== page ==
This statement clarifies ethical behavior of all parties involved in the act of publishing an article in our journals for authors,
Papers submitted to GHSJ will be screened for plagiarism using Turnitin plagiarism detection tools. GHSJ will immediately reject articles leading to plagiarism or self-plagiarism.
Before submitting articles to reviewers, those are first checked for similarity/plagiarism tool, by a member of the editorial team. The papers submitted to GHSJ must have a similarity level of less than 20%.
Plagiarism is the exposing of another person’s thoughts or words as though they were your own, without permission, credit, or acknowledgment, or because of failing to cite the sources properly. Plagiarism can take diverse forms, from literal copying to paraphrasing the work of another. To correctly judge whether an author has plagiarized, we emphasize the following possible situations:
- An author can copy another author’s work- by copying word by word, in whole or in part, without permission, acknowledge or citing the source. This practice can be identified by comparing the source and the manuscript/work who is suspected of plagiarism.
- Substantial copying implies for an author to reproduce a significant part of another author, without permission, acknowledge, or citation. The substantial term can be understood both in terms of quality as quantity, is often used in the context of Intellectual property. Condition refers to the relative value of the copied text in proportion to the work as a whole.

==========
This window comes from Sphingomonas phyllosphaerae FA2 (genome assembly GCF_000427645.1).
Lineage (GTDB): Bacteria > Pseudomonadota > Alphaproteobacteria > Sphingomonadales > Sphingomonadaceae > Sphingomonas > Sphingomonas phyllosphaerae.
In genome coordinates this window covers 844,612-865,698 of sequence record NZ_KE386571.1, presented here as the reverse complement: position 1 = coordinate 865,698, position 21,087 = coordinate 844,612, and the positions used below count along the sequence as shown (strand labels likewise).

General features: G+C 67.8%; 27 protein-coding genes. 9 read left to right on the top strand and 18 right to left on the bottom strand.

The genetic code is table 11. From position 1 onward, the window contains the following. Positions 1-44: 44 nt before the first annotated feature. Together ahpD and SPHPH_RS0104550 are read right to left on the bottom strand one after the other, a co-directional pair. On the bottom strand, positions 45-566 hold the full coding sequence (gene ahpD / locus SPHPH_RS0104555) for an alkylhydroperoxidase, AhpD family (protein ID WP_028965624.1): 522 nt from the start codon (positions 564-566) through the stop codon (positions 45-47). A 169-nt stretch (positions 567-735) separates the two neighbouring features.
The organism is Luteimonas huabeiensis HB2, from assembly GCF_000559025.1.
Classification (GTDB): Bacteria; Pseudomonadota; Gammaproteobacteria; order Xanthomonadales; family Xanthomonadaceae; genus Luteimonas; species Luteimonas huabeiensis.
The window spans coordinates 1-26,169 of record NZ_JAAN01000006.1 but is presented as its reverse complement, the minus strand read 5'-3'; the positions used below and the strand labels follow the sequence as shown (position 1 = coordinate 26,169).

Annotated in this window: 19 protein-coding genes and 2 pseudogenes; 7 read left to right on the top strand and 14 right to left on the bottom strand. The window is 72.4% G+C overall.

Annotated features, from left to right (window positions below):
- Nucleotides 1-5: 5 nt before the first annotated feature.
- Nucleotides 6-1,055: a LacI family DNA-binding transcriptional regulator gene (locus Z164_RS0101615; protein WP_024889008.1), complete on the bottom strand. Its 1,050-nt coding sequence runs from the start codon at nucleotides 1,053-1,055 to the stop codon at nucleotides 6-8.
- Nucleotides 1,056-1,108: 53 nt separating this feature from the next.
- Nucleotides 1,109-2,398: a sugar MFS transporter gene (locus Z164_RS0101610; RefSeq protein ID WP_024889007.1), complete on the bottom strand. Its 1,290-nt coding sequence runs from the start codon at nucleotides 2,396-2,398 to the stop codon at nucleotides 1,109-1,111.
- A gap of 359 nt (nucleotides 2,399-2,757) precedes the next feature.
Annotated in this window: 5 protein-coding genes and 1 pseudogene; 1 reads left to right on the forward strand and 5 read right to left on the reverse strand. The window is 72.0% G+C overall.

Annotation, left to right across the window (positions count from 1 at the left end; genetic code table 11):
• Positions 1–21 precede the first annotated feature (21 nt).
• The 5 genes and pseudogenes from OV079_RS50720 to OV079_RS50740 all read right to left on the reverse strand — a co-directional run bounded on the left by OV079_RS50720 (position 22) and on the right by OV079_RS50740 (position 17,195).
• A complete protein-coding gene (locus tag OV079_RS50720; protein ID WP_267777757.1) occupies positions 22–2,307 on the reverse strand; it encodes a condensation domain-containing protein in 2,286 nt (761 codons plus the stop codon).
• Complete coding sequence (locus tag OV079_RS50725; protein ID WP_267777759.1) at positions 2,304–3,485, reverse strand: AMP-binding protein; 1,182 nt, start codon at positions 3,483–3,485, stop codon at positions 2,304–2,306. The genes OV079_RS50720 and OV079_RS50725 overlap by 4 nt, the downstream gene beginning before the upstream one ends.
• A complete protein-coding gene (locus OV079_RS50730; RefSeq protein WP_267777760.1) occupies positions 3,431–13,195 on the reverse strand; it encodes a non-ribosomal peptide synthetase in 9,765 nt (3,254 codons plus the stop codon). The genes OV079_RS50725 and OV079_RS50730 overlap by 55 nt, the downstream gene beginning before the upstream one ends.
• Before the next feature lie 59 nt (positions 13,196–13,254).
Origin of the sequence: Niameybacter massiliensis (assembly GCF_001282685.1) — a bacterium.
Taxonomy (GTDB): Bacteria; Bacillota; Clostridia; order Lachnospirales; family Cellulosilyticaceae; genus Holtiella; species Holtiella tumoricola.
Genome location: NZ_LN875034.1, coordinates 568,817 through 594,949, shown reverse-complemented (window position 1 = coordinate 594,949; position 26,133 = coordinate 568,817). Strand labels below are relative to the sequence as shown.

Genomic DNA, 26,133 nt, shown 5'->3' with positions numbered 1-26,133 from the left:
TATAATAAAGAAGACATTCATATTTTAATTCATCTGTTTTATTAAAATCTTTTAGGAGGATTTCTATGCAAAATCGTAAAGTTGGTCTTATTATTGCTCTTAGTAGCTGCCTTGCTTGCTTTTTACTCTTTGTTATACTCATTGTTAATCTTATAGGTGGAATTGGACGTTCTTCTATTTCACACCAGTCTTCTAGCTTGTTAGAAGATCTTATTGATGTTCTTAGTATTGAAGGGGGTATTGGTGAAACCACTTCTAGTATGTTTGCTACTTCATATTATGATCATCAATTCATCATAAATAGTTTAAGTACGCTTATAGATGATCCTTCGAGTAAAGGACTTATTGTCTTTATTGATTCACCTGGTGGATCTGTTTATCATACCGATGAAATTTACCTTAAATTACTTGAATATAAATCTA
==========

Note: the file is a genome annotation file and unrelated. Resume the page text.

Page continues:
- Paraphrasing involves taking ideas, words, or phrases from a source and crafting them into new sentences within the writing. This practice becomes unethical when the author does not properly cite or does not acknowledge the original work/author. This form of plagiarism is the more difficult form to be identified.
- Plagiarism and self-plagiarism are not allowed.
- The authors should ensure that they have written entirely original works, and if the authors have used the work and/or words of others that this has been appropriately cited or quoted.
- An author should not in general publish manuscripts describing essentially the same research in more than one journal or primary publication. Submitting the same manuscript to more than one journal concurrently constitutes unethical publishing behaviour and is unacceptable.
- Proper acknowledgment of the work of others must always be given. Authors should cite publications that have been influential in determining the nature of the reported work.